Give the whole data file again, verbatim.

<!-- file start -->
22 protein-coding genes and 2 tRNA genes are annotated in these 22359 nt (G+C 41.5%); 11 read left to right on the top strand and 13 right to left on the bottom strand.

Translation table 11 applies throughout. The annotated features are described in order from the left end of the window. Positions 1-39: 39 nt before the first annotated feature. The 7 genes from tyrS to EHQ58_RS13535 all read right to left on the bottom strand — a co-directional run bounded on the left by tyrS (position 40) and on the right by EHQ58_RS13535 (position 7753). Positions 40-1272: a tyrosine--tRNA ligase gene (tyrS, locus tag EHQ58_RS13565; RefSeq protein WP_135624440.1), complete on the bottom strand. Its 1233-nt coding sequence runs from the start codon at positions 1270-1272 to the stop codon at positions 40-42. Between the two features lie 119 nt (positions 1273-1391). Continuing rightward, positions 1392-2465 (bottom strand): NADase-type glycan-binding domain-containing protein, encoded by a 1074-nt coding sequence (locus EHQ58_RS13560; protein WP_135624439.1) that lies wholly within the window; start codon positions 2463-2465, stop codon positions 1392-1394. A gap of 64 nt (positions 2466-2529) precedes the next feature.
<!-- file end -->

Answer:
22 protein-coding genes and 2 tRNA genes are annotated in these 22359 nt (G+C 41.5%); 11 read left to right on the top strand and 13 right to left on the bottom strand.

Translation table 11 applies throughout. The annotated features are described in order from the left end of the window. Positions 1-39: 39 nt before the first annotated feature. The 7 genes from tyrS to EHQ58_RS13535 all read right to left on the bottom strand — a co-directional run bounded on the left by tyrS (position 40) and on the right by EHQ58_RS13535 (position 7753). Positions 40-1272: a tyrosine--tRNA ligase gene (tyrS, locus tag EHQ58_RS13565; RefSeq protein WP_135624440.1), complete on the bottom strand. Its 1233-nt coding sequence runs from the start codon at positions 1270-1272 to the stop codon at positions 40-42. Between the two features lie 119 nt (positions 1273-1391). Continuing rightward, positions 1392-2465 (bottom strand): NADase-type glycan-binding domain-containing protein, encoded by a 1074-nt coding sequence (locus EHQ58_RS13560; protein WP_135624439.1) that lies wholly within the window; start codon positions 2463-2465, stop codon positions 1392-1394. A gap of 64 nt (positions 2466-2529) precedes the next feature.